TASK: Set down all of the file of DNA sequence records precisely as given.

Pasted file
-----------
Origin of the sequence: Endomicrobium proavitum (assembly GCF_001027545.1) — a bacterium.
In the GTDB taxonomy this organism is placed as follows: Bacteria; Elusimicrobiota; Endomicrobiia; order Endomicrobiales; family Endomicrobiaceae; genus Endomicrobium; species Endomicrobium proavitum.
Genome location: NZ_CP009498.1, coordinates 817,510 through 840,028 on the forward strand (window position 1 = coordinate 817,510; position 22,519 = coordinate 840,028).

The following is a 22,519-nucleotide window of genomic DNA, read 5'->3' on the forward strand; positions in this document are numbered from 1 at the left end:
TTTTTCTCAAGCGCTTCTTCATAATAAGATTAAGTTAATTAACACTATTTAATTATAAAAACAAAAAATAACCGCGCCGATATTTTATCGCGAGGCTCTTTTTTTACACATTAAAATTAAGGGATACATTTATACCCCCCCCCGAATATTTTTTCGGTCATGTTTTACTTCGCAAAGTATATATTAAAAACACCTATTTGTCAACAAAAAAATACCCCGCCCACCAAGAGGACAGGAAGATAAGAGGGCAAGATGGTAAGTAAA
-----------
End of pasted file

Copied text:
Origin of the sequence: Endomicrobium proavitum (assembly GCF_001027545.1) — a bacterium.
In the GTDB taxonomy this organism is placed as follows: Bacteria; Elusimicrobiota; Endomicrobiia; order Endomicrobiales; family Endomicrobiaceae; genus Endomicrobium; species Endomicrobium proavitum.
Genome location: NZ_CP009498.1, coordinates 817,510 through 840,028 on the forward strand (window position 1 = coordinate 817,510; position 22,519 = coordinate 840,028).

The following is a 22,519-nucleotide window of genomic DNA, read 5'->3' on the forward strand; positions in this document are numbered from 1 at the left end:
TTTTTCTCAAGCGCTTCTTCATAATAAGATTAAGTTAATTAACACTATTTAATTATAAAAACAAAAAATAACCGCGCCGATATTTTATCGCGAGGCTCTTTTTTTACACATTAAAATTAAGGGATACATTTATACCCCCCCCCGAATATTTTTTCGGTCATGTTTTACTTCGCAAAGTATATATTAAAAACACCTATTTGTCAACAAAAAAATACCCCGCCCACCAAGAGGACAGGAAGATAAGAGGGCAAGATGGTAAGTAAA